Jump to content



Sign up for a free account!

Signing up for an account is fast and free. As a member you can join in the conversation, enter contests to win things like this Logitech Harmony Ultimate Remote and you won't get the popup ads that guests get. Click here to create your free account.

Photo
- - - - -

what resolution for HD DVD


This topic has been archived. This means that you cannot reply to this topic.
7 replies to this topic

#1 of 8 Jonathan Dagmar

Jonathan Dagmar

    Supporting Actor

  • 723 posts
  • Join Date: Dec 29 2002

Posted May 25 2003 - 08:22 PM

I was just wondering. Do you think the standad for HD DVD will be 720p or 1080i?

Obviously both have pros and cons. I really don't undersatdn why 1080p was not part of the HDTV spec.

#2 of 8 Richard Paul

Richard Paul

    Stunt Coordinator

  • 246 posts
  • Join Date: Aug 10 2002

Posted May 25 2003 - 10:06 PM

Actually both 1080p at 24 and 30 fps is part of the ATSC standard. All ATSC receivers HAVE to be able to receive 1080p and though no broadcasters currently use 1080p I'm sure that within a decade the smarter one's will begin to. The main reason broadcasters haven't used it is because of three big misconceptions about 1080p. First is the misconception that it takes more data to do 1080p then 1080i while in reality it takes slightly less data for 1080p. Second is the misconception that there's no reason not to use 1080i which is wrong since on average 30% of vertical detail is lost when interlace filtering is done to video. This interlace filtering is done on ALL 1080i material and the lost vertical detail can not be brought back by deinterlacing. The third misconception is that 1080i will look better on a 1080i display than 1080p would. Actually 1080p would look as good as 1080i on 1080i displays while also looking much better on future 1080p displays.

Hopefully future HD-DVD will include full ATSC video compatibility along with the DTS and MLP for audio. Currently neither Blu-Ray from Sony or AOD from Toshiba have specifications for pre-recorded video.

#3 of 8 Jeff Kleist

Jeff Kleist

    Executive Producer

  • 11,286 posts
  • Join Date: Dec 04 1999

Posted May 26 2003 - 07:05 AM

The only quote is that (most of) the industry wish HD-DVD to meet or exceed DVHS. Therefore it'll be 1080, probably i to start with and later move to P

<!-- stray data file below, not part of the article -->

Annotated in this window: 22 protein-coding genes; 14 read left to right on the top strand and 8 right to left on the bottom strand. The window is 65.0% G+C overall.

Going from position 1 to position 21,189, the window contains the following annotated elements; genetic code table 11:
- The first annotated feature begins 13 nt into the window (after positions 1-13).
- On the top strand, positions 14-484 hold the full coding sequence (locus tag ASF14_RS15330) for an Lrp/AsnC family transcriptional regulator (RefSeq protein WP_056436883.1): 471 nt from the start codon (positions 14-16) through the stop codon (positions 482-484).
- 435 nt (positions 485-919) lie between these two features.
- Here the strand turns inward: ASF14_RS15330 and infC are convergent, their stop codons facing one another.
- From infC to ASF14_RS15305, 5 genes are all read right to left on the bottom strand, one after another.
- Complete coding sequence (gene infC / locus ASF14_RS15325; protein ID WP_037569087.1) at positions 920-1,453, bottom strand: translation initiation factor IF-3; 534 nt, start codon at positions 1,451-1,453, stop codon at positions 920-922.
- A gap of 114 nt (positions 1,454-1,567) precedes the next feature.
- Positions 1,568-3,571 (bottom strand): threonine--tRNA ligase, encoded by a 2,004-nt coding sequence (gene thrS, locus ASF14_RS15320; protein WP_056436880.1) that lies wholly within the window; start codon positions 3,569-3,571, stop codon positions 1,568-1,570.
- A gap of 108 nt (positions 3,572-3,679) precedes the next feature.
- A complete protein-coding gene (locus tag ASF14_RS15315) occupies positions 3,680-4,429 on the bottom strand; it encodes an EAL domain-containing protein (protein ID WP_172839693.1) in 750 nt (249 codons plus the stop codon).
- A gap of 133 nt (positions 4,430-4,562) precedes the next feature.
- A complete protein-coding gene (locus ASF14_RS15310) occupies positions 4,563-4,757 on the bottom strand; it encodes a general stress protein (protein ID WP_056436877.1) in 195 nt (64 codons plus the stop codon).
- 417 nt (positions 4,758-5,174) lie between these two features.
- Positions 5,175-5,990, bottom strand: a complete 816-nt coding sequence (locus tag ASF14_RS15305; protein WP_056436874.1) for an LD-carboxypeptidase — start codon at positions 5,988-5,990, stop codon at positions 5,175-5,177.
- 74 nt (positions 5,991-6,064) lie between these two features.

#4 of 8 Mark Fitzsimmons

Mark Fitzsimmons

    Supporting Actor

  • 539 posts
  • Join Date: Aug 18 2001

Posted May 26 2003 - 07:48 AM

My guess would be 1080i because most HDTVs sold wont display 720p.
"I always hope that if one million people see my movie, they see one million different movies." - Quentin Tarantino

#5 of 8 Jonathan Dagmar

Jonathan Dagmar

    Supporting Actor

  • 723 posts
  • Join Date: Dec 29 2002

Posted May 26 2003 - 08:44 AM

Well. That's interesting. I don't get why 1080i even exists. It seems to me one of the biggest advantages of HDTV is the deaht of interlacing. And yet when i peruse the HDTVs currently available, which I do from time to time even though I cannot afford one, all of them support 1080i, few support 720p, and none suport 1080p.

This makes no sense to me. I guess it is just further evidence that HDTV, and consequently, HD-DVD are a long way off yet.

#6 of 8 Jonathan Dagmar

Jonathan Dagmar

    Supporting Actor

  • 723 posts
  • Join Date: Dec 29 2002

Posted May 26 2003 - 08:46 AM

"Second is the misconception that there's no reason not to use 1080i which is wrong since on average 30% of vertical detail is lost when interlace filtering is done to video"

How does this work thouhg? Surely the deatil that is lost is lost only on half the frame, and our eyes would merge the fields together and not notoice the differecne, aside from the flicker?

#7 of 8 Derek Iverson

Derek Iverson

    Stunt Coordinator

  • 191 posts
  • Join Date: Dec 10 2002

Posted May 26 2003 - 09:44 PM

Quote:
Well. That's interesting. I don't get why 1080i even exists. It seems to me one of the biggest advantages of HDTV is the deaht of interlacing. And yet when i peruse the HDTVs currently available, which I do from time to time even though I cannot afford one, all of them support 1080i, few support 720p, and none suport 1080p.

Almost all of this year's RPTV models support 720p. As for none supporting 1080p, you're very wrong. I know for sure that Toshiba has released one.

Check it out:
Toshiba 57HLX82
My Home Theater
My DVD Collection

“JBL S-Series + SVS = ” - Phil Iturralde
----------------------------------------------------
The Portland, OR & Vancouver, WA HT Meet Thread

#8 of 8 Richard Paul

Richard Paul

    Stunt Coordinator

  • 246 posts
  • Join Date: Aug 10 2002

Posted May 26 2003 - 10:07 PM

There are two primary reasons that around 30% of the vertical detail is lost. One is that on an interlaced display single line details will blink since only every other field has them. To prevent this from occurring vertical detail is filtered out of the image to minimize these interlaced artifacts. Movement also cause's interlace artifacts to appear requiring vertical filtering that can reach 50%! On average this vertical filtering causes around 30% of the vertical detail to be filtered out. There is no reason that 1080i should ever be used for recording or broadcast. The only reason 1080i is used for broadcasting is because of some very stupid people not quite understanding the advantage of 1080p over 1080i and that ATSC receivers can convert 1080p to 1080i for CRT displays.